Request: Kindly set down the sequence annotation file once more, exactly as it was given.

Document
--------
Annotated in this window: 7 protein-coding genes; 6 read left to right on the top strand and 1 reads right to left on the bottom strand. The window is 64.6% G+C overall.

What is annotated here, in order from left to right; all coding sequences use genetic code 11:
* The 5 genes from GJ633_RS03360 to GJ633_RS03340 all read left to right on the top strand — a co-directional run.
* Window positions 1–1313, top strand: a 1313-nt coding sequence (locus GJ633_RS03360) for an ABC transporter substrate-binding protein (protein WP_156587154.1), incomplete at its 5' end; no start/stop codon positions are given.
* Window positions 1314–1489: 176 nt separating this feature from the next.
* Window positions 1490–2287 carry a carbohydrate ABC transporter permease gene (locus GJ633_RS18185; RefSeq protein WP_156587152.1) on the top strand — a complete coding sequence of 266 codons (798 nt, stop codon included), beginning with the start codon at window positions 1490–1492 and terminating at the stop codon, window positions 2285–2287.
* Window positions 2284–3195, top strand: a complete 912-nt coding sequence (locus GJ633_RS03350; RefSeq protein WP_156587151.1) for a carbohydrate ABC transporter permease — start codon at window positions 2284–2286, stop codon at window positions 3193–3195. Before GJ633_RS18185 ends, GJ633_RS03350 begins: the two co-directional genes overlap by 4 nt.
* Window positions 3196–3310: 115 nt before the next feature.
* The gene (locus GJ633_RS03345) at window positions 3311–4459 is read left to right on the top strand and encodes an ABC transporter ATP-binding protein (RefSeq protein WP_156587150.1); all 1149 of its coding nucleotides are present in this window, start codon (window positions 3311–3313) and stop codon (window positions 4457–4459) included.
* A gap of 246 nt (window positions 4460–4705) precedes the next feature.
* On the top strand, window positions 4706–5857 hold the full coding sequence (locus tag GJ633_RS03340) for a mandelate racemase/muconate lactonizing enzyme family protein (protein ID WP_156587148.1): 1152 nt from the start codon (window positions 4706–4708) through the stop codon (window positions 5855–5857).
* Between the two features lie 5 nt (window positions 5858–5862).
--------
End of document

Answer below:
Annotated in this window: 7 protein-coding genes; 6 read left to right on the top strand and 1 reads right to left on the bottom strand. The window is 64.6% G+C overall.

What is annotated here, in order from left to right; all coding sequences use genetic code 11:
* The 5 genes from GJ633_RS03360 to GJ633_RS03340 all read left to right on the top strand — a co-directional run.
* Window positions 1–1313, top strand: a 1313-nt coding sequence (locus GJ633_RS03360) for an ABC transporter substrate-binding protein (protein WP_156587154.1), incomplete at its 5' end; no start/stop codon positions are given.
* Window positions 1314–1489: 176 nt separating this feature from the next.
* Window positions 1490–2287 carry a carbohydrate ABC transporter permease gene (locus GJ633_RS18185; RefSeq protein WP_156587152.1) on the top strand — a complete coding sequence of 266 codons (798 nt, stop codon included), beginning with the start codon at window positions 1490–1492 and terminating at the stop codon, window positions 2285–2287.
* Window positions 2284–3195, top strand: a complete 912-nt coding sequence (locus GJ633_RS03350; RefSeq protein WP_156587151.1) for a carbohydrate ABC transporter permease — start codon at window positions 2284–2286, stop codon at window positions 3193–3195. Before GJ633_RS18185 ends, GJ633_RS03350 begins: the two co-directional genes overlap by 4 nt.
* Window positions 3196–3310: 115 nt before the next feature.
* The gene (locus GJ633_RS03345) at window positions 3311–4459 is read left to right on the top strand and encodes an ABC transporter ATP-binding protein (RefSeq protein WP_156587150.1); all 1149 of its coding nucleotides are present in this window, start codon (window positions 3311–3313) and stop codon (window positions 4457–4459) included.
* A gap of 246 nt (window positions 4460–4705) precedes the next feature.
* On the top strand, window positions 4706–5857 hold the full coding sequence (locus tag GJ633_RS03340) for a mandelate racemase/muconate lactonizing enzyme family protein (protein ID WP_156587148.1): 1152 nt from the start codon (window positions 4706–4708) through the stop codon (window positions 5855–5857).
* Between the two features lie 5 nt (window positions 5858–5862).